Photo by Pablo Maurer/Soccer By Ives
By PABLO MAURER
CHESTER, Pa. – About 30 minutes before Saturday evening’s match between D.C. United and the Philadelphia Union, Collin Martin took to the pitch at PPL park to begin his pre-game routine. The club’s latest homegrown signing ambled towards the corner flag, stopping to stretch his leg out on an ad board.
Martin warmed up alongside Dwayne De Rosario, a man nearly twice his age. Collin was two when De Rosario started his professional career. To say the youngster looked out of place would hardly be fair, but his nerves were apparent.
Whatever tension and uneasiness the youngster felt before his first ever MLS start, however, quickly melted away after the opening whistle. Martin was on the field for 76 minutes of United’s 2-0 loss to the Union, looking comfortable and confident in midfield.
“It felt good to get a start,” Martin told SBI after the match. “It was an amazing atmosphere. It was fun to be out there with that group of guys. In the end though it doesn’t really matter because we lost; that was disappointing.”
The lineup D.C. fielded on Saturday evening was the youngest in club history. Martin was joined by Bill Hamid, Conor Shanosky, Perry Kitchen and Conor Doyle – all 21 years of age or younger. Five different homegrown players featured in the match, a testament to the club’s academy system, often considered among the best in Major League Soccer.
Martin made a good impression as a sub in last weekend’s 3-1 victory over Montreal, combining with Conor Doyle and Jared Jeffrey on D.C.’s final goal. In his first start, Martin not only impressed his teammates and fans, but also on his head coach – someone who shares the youngster’s close bond to D.C. United.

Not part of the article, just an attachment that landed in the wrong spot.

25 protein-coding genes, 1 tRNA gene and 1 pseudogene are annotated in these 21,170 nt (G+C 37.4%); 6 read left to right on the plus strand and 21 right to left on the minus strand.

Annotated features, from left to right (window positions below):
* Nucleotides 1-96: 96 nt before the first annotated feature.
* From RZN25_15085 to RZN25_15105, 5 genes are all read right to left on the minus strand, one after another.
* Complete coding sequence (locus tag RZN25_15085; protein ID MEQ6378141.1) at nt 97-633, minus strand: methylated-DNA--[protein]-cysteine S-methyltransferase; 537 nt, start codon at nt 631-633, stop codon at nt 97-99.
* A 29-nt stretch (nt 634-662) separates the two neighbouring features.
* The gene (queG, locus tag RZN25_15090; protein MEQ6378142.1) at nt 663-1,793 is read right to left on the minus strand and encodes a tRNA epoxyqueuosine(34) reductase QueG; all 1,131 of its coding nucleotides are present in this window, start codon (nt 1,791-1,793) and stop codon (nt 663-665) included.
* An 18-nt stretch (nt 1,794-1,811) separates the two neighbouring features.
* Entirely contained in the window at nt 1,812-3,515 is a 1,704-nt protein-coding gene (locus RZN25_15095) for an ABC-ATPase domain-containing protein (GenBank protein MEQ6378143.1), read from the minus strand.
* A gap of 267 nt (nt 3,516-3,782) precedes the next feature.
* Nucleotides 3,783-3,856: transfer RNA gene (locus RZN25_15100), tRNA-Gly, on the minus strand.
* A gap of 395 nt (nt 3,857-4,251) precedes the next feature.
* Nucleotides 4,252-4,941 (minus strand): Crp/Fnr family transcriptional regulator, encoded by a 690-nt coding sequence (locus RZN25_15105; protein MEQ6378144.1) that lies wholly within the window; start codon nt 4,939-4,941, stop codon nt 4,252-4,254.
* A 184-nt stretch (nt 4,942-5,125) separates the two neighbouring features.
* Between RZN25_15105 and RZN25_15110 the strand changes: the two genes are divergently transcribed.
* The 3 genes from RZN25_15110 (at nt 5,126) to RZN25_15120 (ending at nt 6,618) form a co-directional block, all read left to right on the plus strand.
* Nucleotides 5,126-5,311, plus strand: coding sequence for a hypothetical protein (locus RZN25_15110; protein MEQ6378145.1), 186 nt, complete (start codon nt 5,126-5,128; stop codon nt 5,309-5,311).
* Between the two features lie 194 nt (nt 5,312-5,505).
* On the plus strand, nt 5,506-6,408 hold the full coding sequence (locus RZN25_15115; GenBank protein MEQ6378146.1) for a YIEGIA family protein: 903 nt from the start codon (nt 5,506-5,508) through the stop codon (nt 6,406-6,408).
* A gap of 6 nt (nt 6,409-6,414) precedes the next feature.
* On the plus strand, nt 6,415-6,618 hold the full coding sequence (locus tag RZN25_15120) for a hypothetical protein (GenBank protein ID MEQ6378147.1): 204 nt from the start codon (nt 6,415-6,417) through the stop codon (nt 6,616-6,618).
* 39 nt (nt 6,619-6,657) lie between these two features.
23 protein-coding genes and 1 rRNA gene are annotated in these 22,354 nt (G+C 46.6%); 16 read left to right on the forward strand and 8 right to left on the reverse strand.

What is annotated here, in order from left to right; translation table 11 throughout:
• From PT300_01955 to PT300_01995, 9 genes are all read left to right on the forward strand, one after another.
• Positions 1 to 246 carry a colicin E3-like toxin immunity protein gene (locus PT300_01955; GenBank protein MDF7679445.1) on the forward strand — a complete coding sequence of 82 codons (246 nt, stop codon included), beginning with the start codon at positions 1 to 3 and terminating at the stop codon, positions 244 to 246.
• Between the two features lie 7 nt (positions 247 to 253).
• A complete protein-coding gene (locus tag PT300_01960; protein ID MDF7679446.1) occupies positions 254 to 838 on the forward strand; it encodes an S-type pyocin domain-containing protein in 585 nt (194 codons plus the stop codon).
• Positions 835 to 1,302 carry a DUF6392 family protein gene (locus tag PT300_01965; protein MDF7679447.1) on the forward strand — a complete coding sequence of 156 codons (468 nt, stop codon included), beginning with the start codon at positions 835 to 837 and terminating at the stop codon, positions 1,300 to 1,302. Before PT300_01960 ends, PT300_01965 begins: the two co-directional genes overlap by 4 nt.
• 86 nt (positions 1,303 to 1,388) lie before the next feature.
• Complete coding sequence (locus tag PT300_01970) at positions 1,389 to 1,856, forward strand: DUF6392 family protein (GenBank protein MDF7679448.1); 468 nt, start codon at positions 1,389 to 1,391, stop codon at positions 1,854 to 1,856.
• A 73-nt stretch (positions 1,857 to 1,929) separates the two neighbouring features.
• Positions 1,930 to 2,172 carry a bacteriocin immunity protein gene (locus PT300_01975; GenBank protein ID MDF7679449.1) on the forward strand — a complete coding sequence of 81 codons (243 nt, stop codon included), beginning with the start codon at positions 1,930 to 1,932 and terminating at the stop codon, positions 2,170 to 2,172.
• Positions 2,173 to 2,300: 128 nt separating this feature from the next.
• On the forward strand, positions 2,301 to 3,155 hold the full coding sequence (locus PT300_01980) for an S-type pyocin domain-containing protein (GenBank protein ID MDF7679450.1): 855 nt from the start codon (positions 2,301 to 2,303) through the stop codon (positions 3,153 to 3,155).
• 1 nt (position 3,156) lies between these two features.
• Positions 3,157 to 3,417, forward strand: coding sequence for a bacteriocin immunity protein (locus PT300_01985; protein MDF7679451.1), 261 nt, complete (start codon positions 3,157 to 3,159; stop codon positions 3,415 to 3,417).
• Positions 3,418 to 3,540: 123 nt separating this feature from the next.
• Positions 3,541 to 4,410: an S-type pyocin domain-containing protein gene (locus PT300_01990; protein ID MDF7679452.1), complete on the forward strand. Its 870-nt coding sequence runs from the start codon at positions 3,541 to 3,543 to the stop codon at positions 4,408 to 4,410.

“[Collin was] great,” Ben Olsen noted after the match. “I think he is one of the guys on the field that – at least from a confidence standpoint – doesn’t care what type of game he’s in, he’s calm on the ball, he has ideas.
“The problem with Collin going forward is we have to find him a position, but I love his starting point,” Olsen said. “He’s a great soccer player and I was happy that he had a pretty good performance today.”
D.C.’s locker room is rapidly becoming the youngest in MLS, part of an effort to rebuild the franchise as it struggles to keep its head above water. Some veterans remain, however, and Martin was quick to note after Saturday’s match that players like De Rosario and John Thorrington have been eager to impart some wisdom on their young teammate.
“Yeah, it’s pretty simple what they’ve said to me,” said Martin in a hushed post-game locker room. “Do what you’ve been doing the past couple weeks in training and just have fun – in the end that’s why you play the game, to have fun and just basically work hard. If you work hard then good things are going to happen.”
He may well be right. In the midst of a dismal season, the vibe in the D.C. locker room has been a bit more upbeat in recent weeks. One senses that the club’s surprising run in Open Cup play has a lot to do with it, but a mass influx of young players – players like Martin, Jeffrey, Doyle, Micheal Seaton and Luis Silva – has also played a key part in the turnaround. Even while trudging through the worst season in MLS history, perhaps there’s reason for hope in the District. For Martin, his first MLS start is perhaps the beginning of something truly special, something he noted after the match.
“You take each milestone and you build on it. I am excited to get back to work and improve on this start.”